While the purified borylated benzofurans reported herein are effective in Suzuki–Miyaura cross couplings (e.g., 4 g with 4‐bromo‐toluene) to enhance the utility of this methodology a one‐pot borylative cyclization/Suzuki–Miyaura cross coupling procedure was developed (Scheme 6). This does not require isolation of the borylated benzofuran, instead the benzofuran‐BCl2 product is hydrolyzed in situ to the boronic acid and then subjected to conventional Suzuki–Miyaura cross coupling conditions. This one‐pot procedure is a simple and rapid way to generate 2,3‐disubstituted benzofurans from simple alkynyl precursors in good yield (72 % isolated yield of 8).

Scheme 6
One pot borylative cyclization and Suzuki–Miyaura cross coupling.

o‐Alkynyl‐thioanisoles and BCl3 were explored next to assess if BCl3 induced borylative cyclization was possible via alkyne thio‐boration. Firstly, equimolar thioanisole and BCl3 were combined which led to a species with δ 11B 7.9 ppm, indicating significant adduct formation, but importantly no S−Me cleavage was observed. Furthermore, previous work has shown that thioanisole‐(BHxCl3−x) (x=1 or 2) compounds are effective hydroborating agents at 20 °C indicating that an electrophilic borane is accessible from these Lewis adducts.21 Therefore BCl3 was added to methyl(2‐(phenylethynyl)‐phenyl)sulfane (9 a) in DCM with in situ 11B NMR spectroscopy revealing one major product had formed with a broad resonance centered at 4 ppm, which does not correspond to a 3‐BCl2‐benzothiophene species (expected δ 11B ca. 52 ppm).22 This is consistent with no chloromethane being observed in the 1H NMR spectrum. Methylsulfonium cations are significantly weaker methylating agents (less prone to Me+ transfer to nucleophiles) than methyloxonium cations,23 therefore we surmised that the major compound is the zwitterion 10 a analogous to A (Scheme 7). In our hands crystalline material of 10 could not be isolated therefore support for this assignment was provided by combining 9 a with BCl3 (to form 10 a) and then adding Et3N as a stronger nucleophile to induce demethylation. This led to formation of [Et3NMe]+ (by 1H NMR spectroscopy) and a new major broad 11B resonance at 6.3 ppm attributed to the product from demethylation of 10 a by Et3N. On addition of one equivalent of AlCl3 this compound was then converted to a new major species displaying a broad 11B resonance at 52.9 ppm fully consistent with a benzothiophene‐BCl2 compound.22 The same boron species is formed by initial addition of AlCl3 to 10 a followed by Et3N. Esterification of the δ 11B 52.9 ppm species with excess pinacol/Et3N led to the desired product 11 a in good isolated yield (68 %), unequivocally confirming that borylative cyclization has taken place. This reaction is notable as a rare example of cyclitive alkyne thioboration.9c It should be noted that attempts to directly esterify the zwitterion 10 a led to significantly lower isolated yields of 11 a (38 %). This is attributed to 10 a having a greater propensity to undergo protodeboronation due to the more nucleophilic anionic benzothienyl‐BCl3 moiety (relative to benzothienyl‐BCl2).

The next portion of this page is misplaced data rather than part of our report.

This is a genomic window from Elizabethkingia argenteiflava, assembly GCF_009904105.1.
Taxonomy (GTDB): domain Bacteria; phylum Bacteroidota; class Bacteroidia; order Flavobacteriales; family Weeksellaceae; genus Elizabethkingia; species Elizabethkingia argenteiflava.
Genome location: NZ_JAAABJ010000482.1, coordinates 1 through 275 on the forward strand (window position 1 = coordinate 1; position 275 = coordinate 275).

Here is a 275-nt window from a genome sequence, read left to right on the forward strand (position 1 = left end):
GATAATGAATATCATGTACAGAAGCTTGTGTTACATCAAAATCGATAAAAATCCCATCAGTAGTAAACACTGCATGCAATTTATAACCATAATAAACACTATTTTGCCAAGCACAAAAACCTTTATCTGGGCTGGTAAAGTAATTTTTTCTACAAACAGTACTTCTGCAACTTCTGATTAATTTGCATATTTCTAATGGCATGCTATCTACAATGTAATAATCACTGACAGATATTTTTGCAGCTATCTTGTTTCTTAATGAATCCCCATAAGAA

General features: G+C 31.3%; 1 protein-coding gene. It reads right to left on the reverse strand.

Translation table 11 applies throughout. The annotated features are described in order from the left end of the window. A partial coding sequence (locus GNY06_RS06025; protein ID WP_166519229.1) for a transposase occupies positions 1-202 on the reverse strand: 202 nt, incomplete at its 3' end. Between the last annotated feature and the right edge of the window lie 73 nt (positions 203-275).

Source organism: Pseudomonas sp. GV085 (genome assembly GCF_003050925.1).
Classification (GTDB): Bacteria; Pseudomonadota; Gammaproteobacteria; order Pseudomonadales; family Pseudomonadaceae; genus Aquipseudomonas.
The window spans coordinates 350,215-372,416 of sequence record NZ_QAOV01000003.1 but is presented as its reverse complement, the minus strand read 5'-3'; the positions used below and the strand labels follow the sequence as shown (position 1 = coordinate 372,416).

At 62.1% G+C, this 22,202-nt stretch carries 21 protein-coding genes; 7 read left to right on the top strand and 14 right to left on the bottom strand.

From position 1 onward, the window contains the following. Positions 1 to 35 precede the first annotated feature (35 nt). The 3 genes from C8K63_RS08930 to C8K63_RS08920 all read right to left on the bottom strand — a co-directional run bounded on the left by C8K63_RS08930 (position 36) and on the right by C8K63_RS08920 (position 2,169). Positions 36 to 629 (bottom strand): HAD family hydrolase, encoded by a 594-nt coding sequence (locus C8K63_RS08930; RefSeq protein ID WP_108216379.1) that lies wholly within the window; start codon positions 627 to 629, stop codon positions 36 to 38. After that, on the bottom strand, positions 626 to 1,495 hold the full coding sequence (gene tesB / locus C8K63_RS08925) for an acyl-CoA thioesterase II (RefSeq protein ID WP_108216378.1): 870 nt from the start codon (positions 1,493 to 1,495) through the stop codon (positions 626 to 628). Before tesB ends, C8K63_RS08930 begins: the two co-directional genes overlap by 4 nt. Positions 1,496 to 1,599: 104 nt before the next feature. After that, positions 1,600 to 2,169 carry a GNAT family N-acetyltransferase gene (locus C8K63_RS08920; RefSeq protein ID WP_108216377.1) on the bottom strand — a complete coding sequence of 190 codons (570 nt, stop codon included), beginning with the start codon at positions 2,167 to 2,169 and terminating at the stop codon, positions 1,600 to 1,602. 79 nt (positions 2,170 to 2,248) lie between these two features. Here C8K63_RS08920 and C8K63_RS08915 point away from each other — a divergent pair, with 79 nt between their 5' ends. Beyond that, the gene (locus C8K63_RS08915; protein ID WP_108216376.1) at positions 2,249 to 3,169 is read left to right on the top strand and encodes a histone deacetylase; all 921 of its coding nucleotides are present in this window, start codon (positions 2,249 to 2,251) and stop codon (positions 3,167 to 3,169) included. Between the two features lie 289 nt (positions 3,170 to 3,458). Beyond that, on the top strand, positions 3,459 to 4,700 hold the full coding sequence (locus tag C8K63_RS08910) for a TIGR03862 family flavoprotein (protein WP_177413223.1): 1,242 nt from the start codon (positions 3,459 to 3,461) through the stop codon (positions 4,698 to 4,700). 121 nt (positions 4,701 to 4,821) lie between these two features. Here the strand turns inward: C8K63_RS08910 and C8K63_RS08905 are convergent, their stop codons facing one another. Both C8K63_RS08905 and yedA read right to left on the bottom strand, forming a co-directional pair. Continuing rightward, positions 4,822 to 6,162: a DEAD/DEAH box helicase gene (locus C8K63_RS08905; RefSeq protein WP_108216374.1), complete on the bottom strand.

Scheme 7
Borylative cyclization followed by demethylation/dehalogenation to form benzothienyl‐BCl2 and then subsequent esterification.

With the functional group tolerance already assessed in benzofuran formation other thioanisole substrates were selected to assess if alkyne haloboration was a competitive pathway. As there was no evidence (in situ or post work‐up) for haloboration with 9 a bulkier substituents, naphthyl and mesityl, 9 b and 9 c, respectively, were incorporated into the alkyne. Addition of BCl3 to these alkynes resulted in similar outcomes to that observed with 9 a with no evidence for haloboration in either case, suggesting it is not a competitive reaction with thioanisoles. Again, the isolated yield of the benzothiophene pinacol boronate ester is higher on addition of Et3N/AlCl3 prior to esterification (e.g., for producing 11 b yield=48 % direct from the zwitterion 10 b whereas it is 73 % on esterification after addition of Et3N/AlCl3). To demonstrate further that this methodology allows access to otherwise challenging to synthesize boronic acid derivatives 11 d was produced in 55 % isolated yield. Compound 11 d is not readily accessible by established borylation routes commencing from 2‐(thiophen‐3‐yl)benzo[b]thiophene (e.g., Ir‐catalyzed borylation and halogenation/lithiation approaches would all proceed at the thienyl alpha position).3b, 4

In conclusion, two distinct reaction pathways operate on addition of BCl3 to arylalkynes possessing ortho E−Me (E=NMe, O or S) moieties, specifically borylative cyclization and trans‐haloboration. The latter occurs with N,N‐dimethyl‐2‐(phenylethynyl)aniline whilst all the o‐alkynyl‐thioanisoles studied react selectively by borylative cyclization. For o‐alkynyl‐anisoles both pathways are observed, with borylative cyclization dominating provided strong electron‐withdrawing groups on the anisole moiety para to the alkyne, or significant steric bulk are absent. This methodology is a simple, scalable and metal‐free route to useful benzofuran and benzothiophene boronic acid derivatives, many of which would be challenging to access by other established borylation methodologies.

Conflict of interest

The authors declare no conflict of interest.

Supporting information

As a service to our authors and readers, this journal provides supporting information supplied by the authors. Such materials are peer reviewed and may be re‐organized for online delivery, but are not copy‐edited or typeset. Technical support issues arising from supporting information (other than missing files) should be addressed to the authors.

Supplementary

Acknowledgements

We acknowledge the ERC under framework 7 (Grant number 305868), and the Royal Society (M.J.I.) for financial support. We also acknowledge the EPSRC (grant number EP/K039547/1) for financial support. Additional research data supporting this publication are available as Supporting Information accompanying this publication.

Notes

A. J. Warner, A. Churn, J. S. McGough, M. J. Ingleson, Angew. Chem. Int. Ed. 2017, 56, 354.

References